Daily Inspiration: Golf & Initiative -“Every challenge is an opportunity wrapped in the cloak of intimidation!”

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“Every challenge is an opportunity wrapped in the cloak of intimidation!” – Futurist Jim Carroll

I’m going in.

I might come to regret the decision, but I’m going in.

The Seniors Club Championships, that is.

Since it’s summertime and I’ve got a bit of downtime, there’s a lot of golf time. Given that’s the case, my days are full of chasing a little white ball around a few acres, constantly chasing the small incremental improvements to be found in my game.

Many golf clubs have an annual club championship – one each for Men & Ladies, and another for Juniors and Seniors. They are a test of the golfer’s skill and are both fun and competitive.

I’ve also always been deathly afraid of competing in one.

It’s time to get over that mindset.

To be honest, I’ve always avoided the thought of participating in a real competitive event. As a late-in-life golfer who had absolutely no competitive sports in his background, I’ve always been terrified of putting my game to the test by participating. After, while most sports-minded teens were busy chasing sports, I was busy running my high school radio station and having way too much fun.

Later on in life, I was too busy chasing my career to spend time chasing a ball. But I started getting into the game regularly about 15 years ago since one of my sons is an avid (almost scratch) golfer, and because many of my leadership-oriented keynotes are held at really, really nice golf resorts. I’ve always thought I should be ‘out there.’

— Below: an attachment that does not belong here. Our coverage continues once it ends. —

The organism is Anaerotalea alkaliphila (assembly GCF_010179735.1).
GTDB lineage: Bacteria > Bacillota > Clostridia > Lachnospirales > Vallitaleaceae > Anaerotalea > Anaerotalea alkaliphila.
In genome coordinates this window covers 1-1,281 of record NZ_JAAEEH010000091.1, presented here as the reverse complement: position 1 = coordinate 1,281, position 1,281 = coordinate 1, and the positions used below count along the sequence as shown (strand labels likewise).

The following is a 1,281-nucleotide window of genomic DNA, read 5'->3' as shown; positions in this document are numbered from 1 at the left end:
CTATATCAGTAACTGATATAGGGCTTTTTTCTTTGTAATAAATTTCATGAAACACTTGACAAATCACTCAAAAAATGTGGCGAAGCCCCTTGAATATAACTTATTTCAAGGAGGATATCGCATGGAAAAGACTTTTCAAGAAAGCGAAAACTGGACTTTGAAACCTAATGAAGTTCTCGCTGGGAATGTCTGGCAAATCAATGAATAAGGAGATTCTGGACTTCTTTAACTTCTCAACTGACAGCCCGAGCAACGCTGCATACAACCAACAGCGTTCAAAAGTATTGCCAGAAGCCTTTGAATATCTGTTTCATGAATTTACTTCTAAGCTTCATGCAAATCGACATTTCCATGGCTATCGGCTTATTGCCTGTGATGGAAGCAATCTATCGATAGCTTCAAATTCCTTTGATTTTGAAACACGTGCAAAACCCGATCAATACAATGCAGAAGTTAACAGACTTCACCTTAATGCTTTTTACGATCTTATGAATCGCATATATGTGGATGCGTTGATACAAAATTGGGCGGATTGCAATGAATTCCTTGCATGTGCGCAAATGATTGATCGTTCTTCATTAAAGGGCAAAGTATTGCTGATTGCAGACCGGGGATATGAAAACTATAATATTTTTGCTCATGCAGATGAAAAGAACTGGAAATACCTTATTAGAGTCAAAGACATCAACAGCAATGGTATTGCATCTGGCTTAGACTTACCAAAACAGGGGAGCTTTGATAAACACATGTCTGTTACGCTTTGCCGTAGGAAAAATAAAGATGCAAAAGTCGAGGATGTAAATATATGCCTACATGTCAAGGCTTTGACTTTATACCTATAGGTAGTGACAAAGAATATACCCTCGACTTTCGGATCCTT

But I’ve never had a competitive bone in my body. It’s now time to put it to the test.

A big part of innovation and leadership is learning how not to be intimidated by chasing goals, pursuing opportunities, putting yourself out there, and putting yourself to the test. For me to practice what I preach, I’ve decided that it’s time I give it a shot. I might fail dreadfully, but I’m willing to give it a shot.

Club Championships are deadly serious for some folks – their ego depends on their success and demands that they chase peak performance. In my case, I’m merely hoping to survive.

Right now, I’ve got what is known as a ’15’ handicap – that means that on my really good days, I can shoot around 86 at my home course. This handicap is based on the 10-best of my last 20 rounds. For a senior golfer, that’s not a bad place to be. And yet that number hides the fact that while a golfer can have some good days, there can also be a lot of really bad days.

Yesterday, for example, in a match against my son (which I lost on the 15th hole,) I shot 95. He and I played against each other in a friendly game that tested our skill, mindset, and emotional stability. I went at it with the mindset that I was simply going to try to play well, have fun, and not be bothered by the occasional wayward shot. To be competitive. To that degree, yesterday was a success and gave me proof that I should try out this week.

My goal for this coming weekend? Play the first round on Saturday and accomplish several things – not have a meltdown after a bad hole. Have fun. Stay focused on giving it the best shot I can. Sticking to my routines and what I know works. Not obsessing when things occasionally don’t work.

I am not going into it with a mindset of ‘winning,’ since that will be the furthest thing from reality – but with a mindset of finishing half decently. If I can get through both days with a score below 100, I’ll be happy. Because I’ve come to realize that at the base of every opportunity lies the challenge that got you there.

If I never face up to the challenge, I might always regret not chasing it.



THE FUTURE BELONGS TO THOSE WHO ARE FAST features the best of the insight from Jim Carroll’s blog, in which he
covers issues related to creativity, innovation and future trends.